You & Protein Powder
Everyone knows how to drink a protein shake, but even more, people don’t know what protein powders do in your body. How do protein powders work? It’s such a popular supplement in the fitness industry that it seems just natural to chug one down after a workout to start building some muscle, I certainly do. However, what many people fail to realize, which can be concerning, is what protein powders inside your body.
Where does it go? What organ controls protein powder, and if you can ever have too much protein, or too little. I’ll be discussing where protein goes, how does it go, and why does it go. You’ll finally know what these bodybuilders are raving about.
What Is Protein Powder?
Of course, everyone has heard about protein powders, the “miracle” of building muscle, but what classifies as a protein powder. There are so many protein powders on the market. You’d have a different one every single day for a year. Well, to start off, protein powders are supplementation. A supplement, by definition, is something that enhances an element of something. In the case of protein powders, it increases your protein intake.
There are many different types of protein powders out there, differing ingredients, sources, and effects. They range from protein that’s animal-based, plant-based, egg-based, that give you similar results, but the impact on your body is what is different. Some proteins affect your body at a faster rate, while others take effect slower and over a long time.
An excellent example to look at to tell that there are protein powders that are similar but become different beings once in your body. Whey and casein are familiar sources of protein for protein powders, both coming from milk. The well-known whey gets absorbed by your body much faster than the lesser-known casein, even though they come from the same source. Whey gets spiked into your bloodstream for the use of your cells while casein slowly trickles in, lasting hours in your body.
It Starts With Digestion
Before anything can happen in your body, it actually has to go into your mouth and into your digestive system to be broken down. When you pick up your protein shake and let your taste buds rejoice from the delicious taste, the protein goes down into your stomach. In the stomach, hydrochloric acid uses enzymes to break down your foods for their nutrients. A reason why junk foods are called “junk” foods is because of the lack of nutrients they offer, little to none.
For some people, digestion can be trouble when it comes to certain protein powders. By certain protein powders, I’m referring to whey and casein, since they both contain lactose, a sugar from milk. People who have lactose intolerance may want to stray away from milk protein shakes. Their bodies do not produce enough lactase, the enzyme responsible for breaking down lactose, causing uncomfortable issues in your stomach; gassiness, bloating, diarrhea. If you’d like to know more about the digestion process, click here.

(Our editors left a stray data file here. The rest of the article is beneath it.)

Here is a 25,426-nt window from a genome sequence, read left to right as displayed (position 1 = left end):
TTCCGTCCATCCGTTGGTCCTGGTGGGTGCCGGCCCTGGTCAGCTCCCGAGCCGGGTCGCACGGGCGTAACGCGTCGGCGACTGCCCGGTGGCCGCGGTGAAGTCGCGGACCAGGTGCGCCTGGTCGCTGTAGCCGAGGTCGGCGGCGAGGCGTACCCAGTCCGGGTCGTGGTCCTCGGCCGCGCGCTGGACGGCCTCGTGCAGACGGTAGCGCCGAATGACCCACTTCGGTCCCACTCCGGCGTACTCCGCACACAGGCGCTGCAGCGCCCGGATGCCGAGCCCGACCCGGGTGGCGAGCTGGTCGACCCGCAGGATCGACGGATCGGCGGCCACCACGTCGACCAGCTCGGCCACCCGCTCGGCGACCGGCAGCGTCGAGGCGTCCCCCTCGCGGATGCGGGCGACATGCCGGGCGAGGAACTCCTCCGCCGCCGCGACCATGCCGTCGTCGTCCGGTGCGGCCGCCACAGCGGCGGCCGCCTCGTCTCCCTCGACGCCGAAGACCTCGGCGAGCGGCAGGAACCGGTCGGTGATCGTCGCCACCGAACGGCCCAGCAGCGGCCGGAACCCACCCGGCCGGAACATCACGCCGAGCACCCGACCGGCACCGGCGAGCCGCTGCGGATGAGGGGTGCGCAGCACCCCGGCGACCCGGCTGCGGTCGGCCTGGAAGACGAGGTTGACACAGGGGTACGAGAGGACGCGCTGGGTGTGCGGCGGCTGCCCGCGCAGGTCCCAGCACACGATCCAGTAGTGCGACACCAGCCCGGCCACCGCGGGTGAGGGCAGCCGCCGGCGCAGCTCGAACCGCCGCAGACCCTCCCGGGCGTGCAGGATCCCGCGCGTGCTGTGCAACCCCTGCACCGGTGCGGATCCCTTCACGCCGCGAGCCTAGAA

Absorption By The Body
Once broken down into it’s smallest possible substances, food is ready to be absorbed by your body to be used by your cell. In the case of protein and protein powders, your stomach beats them up until they turn into their building blocks, amino acids. The substance amino acids are what your body really needs for its cells. They get shuttled to your cells by one of the most important transportation systems in your body, the bloodstream.
The bloodstream circulates blood throughout your body to the organs and places it needs it. It also carries substances like hormones and amino acids to cells and other locations throughout your body. It’s a long-distance communication between the cell and the amino acids that lets the bloodstream deliver it to its destination. What do the amino acids do in the cell?
Usage Of Amino Acids
What exactly do cells do when amino acids are present? Well, when you workout, your muscle fibers, and tissues are put under a lot of strain to where they get damaged. Many people believe the damage to something can only result in bad things to happen; more harm is done than good. In the case of muscle fibers, damage, and tear is actually a good thing. They provide the basis for improvement and growth.
Muscle fibers and tissues grow from being damaged, and they are repaired by the work of amino acids. The amino acids recover the worn-out tissue and create a stronger fiber. This is why when people eat more protein, more amino acids are available for cells to fix up tissues for better growth. Know that one is incomplete without the other, you need amino acids for muscle repair, and muscle to be repaired, for your amino acids.
Over time, your muscle starts to get more prominent after the continuous repairs amino acids make on your muscles. Don’t expect your muscles to start bulging out of your shirt after one cycle of reparation. It takes time and patience, it’s a process, for which the ones who stay, get the prize. The excess amino acids and protein regulate and excrete as waste by the work of our kidneys. Too much protein can harm your kidneys dye to overworking if you have kidney problems. There’s a lot more to know about amino acids, it’s a huge scientific topic. If you’re intrigued, clicking here will get you to an article I wrote covering amino acids more in-depth.
There you have it; now you know how protein powders work. The process of how a protein powder enters your body and how it leaves. It starts in the mouth, dropping down to the stomach for break down. The stomach blasts the food away until the building blocks are left. The remaining blocks are sent out throughout the body where they are needed. At the location, the cells do work with them to repair tissues and fibers. That right, there is the process of how protein and protein powders are used by your body.